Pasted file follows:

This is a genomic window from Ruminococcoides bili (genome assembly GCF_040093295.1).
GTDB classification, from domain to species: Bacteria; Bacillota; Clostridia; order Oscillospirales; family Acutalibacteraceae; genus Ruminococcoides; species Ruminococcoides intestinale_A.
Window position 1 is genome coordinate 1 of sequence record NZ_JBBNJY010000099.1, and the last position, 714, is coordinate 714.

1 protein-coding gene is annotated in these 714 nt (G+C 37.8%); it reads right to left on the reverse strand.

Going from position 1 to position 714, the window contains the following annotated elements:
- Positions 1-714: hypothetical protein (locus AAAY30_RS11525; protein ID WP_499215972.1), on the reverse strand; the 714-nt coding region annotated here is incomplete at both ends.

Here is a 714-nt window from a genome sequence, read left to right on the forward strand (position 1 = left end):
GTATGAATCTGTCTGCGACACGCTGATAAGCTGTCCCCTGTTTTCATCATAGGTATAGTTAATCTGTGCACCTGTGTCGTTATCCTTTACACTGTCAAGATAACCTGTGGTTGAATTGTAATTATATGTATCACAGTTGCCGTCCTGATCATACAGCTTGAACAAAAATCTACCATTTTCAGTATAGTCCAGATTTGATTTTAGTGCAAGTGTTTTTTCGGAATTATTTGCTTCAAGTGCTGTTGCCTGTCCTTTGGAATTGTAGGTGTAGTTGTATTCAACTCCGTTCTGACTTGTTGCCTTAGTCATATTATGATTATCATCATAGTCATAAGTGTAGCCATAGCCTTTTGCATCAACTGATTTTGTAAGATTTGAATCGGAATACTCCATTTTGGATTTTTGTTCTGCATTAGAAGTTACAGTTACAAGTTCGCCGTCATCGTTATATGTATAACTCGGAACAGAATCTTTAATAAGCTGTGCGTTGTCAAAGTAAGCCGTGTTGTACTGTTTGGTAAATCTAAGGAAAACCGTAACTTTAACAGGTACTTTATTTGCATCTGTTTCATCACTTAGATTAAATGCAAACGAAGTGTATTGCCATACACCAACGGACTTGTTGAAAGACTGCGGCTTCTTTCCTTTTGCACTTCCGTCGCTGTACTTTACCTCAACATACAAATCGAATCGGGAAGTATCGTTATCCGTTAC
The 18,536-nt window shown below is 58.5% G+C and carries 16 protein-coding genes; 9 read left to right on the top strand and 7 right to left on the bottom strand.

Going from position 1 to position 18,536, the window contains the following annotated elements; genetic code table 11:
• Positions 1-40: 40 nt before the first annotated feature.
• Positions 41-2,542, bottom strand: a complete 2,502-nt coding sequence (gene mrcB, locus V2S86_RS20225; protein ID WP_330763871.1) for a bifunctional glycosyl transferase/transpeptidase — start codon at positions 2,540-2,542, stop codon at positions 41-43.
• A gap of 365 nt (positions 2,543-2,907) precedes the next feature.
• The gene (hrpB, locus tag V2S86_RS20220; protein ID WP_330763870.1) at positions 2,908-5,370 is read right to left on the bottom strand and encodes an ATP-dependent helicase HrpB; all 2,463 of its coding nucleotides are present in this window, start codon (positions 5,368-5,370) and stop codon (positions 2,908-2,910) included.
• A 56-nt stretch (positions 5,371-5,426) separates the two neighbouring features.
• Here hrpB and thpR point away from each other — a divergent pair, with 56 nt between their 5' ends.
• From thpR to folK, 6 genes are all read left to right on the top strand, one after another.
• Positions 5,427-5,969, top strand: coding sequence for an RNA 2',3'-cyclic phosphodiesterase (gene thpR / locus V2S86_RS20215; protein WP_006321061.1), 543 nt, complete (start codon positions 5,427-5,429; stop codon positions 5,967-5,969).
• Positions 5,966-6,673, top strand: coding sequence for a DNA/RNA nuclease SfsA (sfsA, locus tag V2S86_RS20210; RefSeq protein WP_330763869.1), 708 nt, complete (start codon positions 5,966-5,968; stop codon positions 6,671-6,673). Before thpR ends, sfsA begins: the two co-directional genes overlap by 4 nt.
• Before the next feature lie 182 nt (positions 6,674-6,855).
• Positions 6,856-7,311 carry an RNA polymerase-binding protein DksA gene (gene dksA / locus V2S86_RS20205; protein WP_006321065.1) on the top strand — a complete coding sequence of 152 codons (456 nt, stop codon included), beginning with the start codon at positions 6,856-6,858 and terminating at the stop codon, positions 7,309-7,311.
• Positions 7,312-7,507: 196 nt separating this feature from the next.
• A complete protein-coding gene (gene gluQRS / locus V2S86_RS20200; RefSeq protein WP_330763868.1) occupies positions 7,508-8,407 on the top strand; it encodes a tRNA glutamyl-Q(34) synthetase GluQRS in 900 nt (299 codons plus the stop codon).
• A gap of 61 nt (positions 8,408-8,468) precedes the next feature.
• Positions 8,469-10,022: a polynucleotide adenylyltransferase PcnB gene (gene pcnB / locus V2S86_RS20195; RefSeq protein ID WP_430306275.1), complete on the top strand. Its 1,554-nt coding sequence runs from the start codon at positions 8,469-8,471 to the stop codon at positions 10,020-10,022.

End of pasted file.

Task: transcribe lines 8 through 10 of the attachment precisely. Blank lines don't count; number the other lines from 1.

GTATGAATCTGTCTGCGACACGCTGATAAGCTGTCCCCTGTTTTCATCATAGGTATAGTTAATCTGTGCACCTGTGTCGTTATCCTTTACACTGTCAAGATAACCTGTGGTTGAATTGTAATTATATGTATCACAGTTGCCGTCCTGATCATACAGCTTGAACAAAAATCTACCATTTTCAGTATAGTCCAGATTTGATTTTAGTGCAAGTGTTTTTTCGGAATTATTTGCTTCAAGTGCTGTTGCCTGTCCTTTGGAATTGTAGGTGTAGTTGTATTCAACTCCGTTCTGACTTGTTGCCTTAGTCATATTATGATTATCATCATAGTCATAAGTGTAGCCATAGCCTTTTGCATCAACTGATTTTGTAAGATTTGAATCGGAATACTCCATTTTGGATTTTTGTTCTGCATTAGAAGTTACAGTTACAAGTTCGCCGTCATCGTTATATGTATAACTCGGAACAGAATCTTTAATAAGCTGTGCGTTGTCAAAGTAAGCCGTGTTGTACTGTTTGGTAAATCTAAGGAAAACCGTAACTTTAACAGGTACTTTATTTGCATCTGTTTCATCACTTAGATTAAATGCAAACGAAGTGTATTGCCATACACCAACGGACTTGTTGAAAGACTGCGGCTTCTTTCCTTTTGCACTTCCGTCGCTGTACTTTACCTCAACATACAAATCGAATCGGGAAGTATCGTTATCCGTTAC
The 18,536-nt window shown below is 58.5% G+C and carries 16 protein-coding genes; 9 read left to right on the top strand and 7 right to left on the bottom strand.

Going from position 1 to position 18,536, the window contains the following annotated elements; genetic code table 11: